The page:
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Digital Subscriptions > Writing Magazine > July 2017 > All aboard

All aboard

Whip your crew into shape to delight young readers with tales of adventure on the high seas, with advice from author Amy Sparkes

Let me give you a word: Pirates. What springs to mind? Do you see a galleon sailing on the sea? Or a person with an eye patch and hook? A map where X marks the spot? Phrases like ‘yo ho ho’, ‘me hearties’ and ‘shiver me timbers’? And what feelings do you associate with pirates? Fearlessness? Bravery? Freedom? The chances are the word ‘pirates’ elicits a strong reaction because, from children’s dressing-up costumes to blockbuster films, pirates are undeniably part of our culture.

The world of children’s fiction responds to and nurtures our love of pirates. The ageless appeal of pirates makes them suitable material for fiction across all age ranges and reading levels, from picture books to young adult fiction.

How can you create your own pirate story to captivate children? First of all, have a look at why exactly pirates are so successful in children’s fiction.

Adventure

Children love an adventure, whether experiencing one first-hand or living it through someone else’s eyes. Pirates and adventure are extremely happy shipmates. Although few children will have the opportunity to jump aboard and sail the high seas in search of adventure, they can live this experience through the characters of a story. The ocean is seemingly boundless, providing endless opportunities for exploration. No barriers, just freedom.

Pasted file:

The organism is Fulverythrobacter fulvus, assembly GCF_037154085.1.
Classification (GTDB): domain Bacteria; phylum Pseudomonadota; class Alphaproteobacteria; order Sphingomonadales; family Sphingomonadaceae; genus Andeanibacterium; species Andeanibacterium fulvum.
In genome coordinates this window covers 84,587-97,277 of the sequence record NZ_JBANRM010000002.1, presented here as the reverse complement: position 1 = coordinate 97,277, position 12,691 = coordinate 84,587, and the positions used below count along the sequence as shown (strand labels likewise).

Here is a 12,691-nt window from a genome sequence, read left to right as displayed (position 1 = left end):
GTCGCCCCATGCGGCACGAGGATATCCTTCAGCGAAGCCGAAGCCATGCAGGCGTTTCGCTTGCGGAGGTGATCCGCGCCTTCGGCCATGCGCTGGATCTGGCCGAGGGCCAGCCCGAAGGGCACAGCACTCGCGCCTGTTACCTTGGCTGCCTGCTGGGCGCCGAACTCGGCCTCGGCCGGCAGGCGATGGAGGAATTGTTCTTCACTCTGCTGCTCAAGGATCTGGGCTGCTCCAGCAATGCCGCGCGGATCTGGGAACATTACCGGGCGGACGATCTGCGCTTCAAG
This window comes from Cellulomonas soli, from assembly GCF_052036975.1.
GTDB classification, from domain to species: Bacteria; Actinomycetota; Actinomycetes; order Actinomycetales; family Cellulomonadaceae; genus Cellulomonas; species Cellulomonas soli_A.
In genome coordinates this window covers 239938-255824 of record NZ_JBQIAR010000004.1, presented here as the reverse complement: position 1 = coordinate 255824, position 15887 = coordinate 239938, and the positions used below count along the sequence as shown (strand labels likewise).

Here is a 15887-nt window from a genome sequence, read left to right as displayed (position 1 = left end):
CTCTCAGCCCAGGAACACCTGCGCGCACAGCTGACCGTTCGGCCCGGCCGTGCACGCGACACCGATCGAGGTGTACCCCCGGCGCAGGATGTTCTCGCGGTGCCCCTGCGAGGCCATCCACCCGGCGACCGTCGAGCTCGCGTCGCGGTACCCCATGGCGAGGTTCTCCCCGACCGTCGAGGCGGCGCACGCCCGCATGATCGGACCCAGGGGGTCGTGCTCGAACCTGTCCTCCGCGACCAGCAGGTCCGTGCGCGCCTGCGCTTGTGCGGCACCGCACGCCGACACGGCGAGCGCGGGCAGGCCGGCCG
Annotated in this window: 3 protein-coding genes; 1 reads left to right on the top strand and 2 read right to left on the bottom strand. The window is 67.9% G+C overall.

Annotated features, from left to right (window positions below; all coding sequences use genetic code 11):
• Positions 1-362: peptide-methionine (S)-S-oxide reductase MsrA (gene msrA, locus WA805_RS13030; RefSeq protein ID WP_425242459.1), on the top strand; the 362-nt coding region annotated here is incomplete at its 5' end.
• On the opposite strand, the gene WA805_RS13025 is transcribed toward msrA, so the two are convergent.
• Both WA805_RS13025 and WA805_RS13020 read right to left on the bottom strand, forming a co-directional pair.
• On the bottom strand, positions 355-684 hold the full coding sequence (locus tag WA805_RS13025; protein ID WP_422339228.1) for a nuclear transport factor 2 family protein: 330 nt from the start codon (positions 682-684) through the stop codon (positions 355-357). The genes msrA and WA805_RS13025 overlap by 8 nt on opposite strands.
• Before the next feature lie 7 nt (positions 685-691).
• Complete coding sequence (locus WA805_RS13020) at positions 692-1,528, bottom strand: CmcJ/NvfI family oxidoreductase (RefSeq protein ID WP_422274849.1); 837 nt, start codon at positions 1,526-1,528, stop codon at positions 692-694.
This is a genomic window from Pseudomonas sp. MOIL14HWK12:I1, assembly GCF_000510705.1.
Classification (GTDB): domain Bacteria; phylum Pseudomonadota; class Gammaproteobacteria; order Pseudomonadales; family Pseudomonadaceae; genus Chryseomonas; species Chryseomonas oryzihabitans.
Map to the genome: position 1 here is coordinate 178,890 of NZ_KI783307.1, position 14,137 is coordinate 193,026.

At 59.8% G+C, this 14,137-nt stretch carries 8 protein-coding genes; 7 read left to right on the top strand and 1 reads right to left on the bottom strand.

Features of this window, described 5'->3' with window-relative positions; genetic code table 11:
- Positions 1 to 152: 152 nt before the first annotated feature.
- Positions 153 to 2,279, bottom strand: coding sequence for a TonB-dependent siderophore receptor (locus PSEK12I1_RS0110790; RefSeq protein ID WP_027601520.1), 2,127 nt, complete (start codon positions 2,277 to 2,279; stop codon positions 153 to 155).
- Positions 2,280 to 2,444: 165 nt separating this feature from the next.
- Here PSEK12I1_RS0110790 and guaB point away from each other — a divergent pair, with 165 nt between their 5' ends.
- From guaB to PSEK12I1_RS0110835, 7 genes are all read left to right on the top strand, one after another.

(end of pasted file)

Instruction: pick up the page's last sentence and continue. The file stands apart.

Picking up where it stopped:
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About Writing Magazine

How do you follow up one of the biggest books of the decade? The Girl on the Train author Paula Hawkins tells us about changing tracks and writing the book that matters to you in our star interview. What do editors want? There can't be anyone in a better position to tell you than debut novelist Anna Pitoniak, who worked as a Big Five editor before landing her book deal. How is your year's writing plan going? As 2017 hits the halfway mark, we help you stay on target. Look for leads, find the most up-to-date markets for your work and enter the latest writing competitions, with more than £50,000 in writing prizes, in the Writers' News pages, packed with news you can use.

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